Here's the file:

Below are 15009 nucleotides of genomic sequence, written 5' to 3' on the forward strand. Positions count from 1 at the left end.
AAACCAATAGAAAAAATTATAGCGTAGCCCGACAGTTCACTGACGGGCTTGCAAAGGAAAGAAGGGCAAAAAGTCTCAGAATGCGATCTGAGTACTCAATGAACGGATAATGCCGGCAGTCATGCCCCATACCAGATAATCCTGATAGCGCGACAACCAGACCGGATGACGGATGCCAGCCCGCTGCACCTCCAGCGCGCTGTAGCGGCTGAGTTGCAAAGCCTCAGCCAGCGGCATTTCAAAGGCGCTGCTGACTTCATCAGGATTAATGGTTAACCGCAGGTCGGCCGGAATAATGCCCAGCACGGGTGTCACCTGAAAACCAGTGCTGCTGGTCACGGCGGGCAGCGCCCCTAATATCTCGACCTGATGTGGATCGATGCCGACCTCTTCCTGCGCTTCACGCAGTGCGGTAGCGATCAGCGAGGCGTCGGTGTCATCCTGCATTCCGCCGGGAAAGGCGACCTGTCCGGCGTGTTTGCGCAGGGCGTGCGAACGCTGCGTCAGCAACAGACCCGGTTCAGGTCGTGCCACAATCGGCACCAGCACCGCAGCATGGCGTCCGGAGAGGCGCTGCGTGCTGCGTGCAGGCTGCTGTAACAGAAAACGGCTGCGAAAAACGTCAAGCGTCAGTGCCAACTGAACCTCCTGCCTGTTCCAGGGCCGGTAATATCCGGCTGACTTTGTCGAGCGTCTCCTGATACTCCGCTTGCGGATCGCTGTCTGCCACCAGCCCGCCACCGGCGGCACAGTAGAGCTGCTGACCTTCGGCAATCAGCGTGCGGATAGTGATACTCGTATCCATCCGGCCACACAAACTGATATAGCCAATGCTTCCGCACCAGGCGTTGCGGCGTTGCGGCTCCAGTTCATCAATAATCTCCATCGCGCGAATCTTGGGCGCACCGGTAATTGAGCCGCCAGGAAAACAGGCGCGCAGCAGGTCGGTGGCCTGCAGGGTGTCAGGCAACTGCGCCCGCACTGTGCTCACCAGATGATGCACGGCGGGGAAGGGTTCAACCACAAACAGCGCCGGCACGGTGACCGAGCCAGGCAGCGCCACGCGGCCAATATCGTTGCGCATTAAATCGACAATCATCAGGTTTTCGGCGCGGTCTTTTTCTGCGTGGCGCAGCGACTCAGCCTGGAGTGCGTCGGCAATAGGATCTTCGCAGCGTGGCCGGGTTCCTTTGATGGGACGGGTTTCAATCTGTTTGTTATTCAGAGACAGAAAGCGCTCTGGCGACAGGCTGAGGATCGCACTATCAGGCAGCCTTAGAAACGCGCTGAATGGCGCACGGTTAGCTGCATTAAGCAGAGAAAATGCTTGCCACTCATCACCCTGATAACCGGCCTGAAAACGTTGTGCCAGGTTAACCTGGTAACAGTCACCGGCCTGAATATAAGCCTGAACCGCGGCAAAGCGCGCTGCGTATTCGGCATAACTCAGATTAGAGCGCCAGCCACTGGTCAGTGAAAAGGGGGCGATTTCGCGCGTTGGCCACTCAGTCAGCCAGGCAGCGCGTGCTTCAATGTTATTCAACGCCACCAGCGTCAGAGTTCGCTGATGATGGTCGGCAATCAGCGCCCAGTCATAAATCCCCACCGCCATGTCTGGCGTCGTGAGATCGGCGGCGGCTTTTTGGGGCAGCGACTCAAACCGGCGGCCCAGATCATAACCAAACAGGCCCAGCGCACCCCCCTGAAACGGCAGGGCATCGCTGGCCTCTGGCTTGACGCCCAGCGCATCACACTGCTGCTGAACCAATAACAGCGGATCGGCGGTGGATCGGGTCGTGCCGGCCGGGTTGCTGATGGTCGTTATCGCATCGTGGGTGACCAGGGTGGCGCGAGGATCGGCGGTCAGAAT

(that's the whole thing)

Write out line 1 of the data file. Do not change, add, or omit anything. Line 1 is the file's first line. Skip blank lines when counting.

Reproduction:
Below are 15009 nucleotides of genomic sequence, written 5' to 3' on the forward strand. Positions count from 1 at the left end.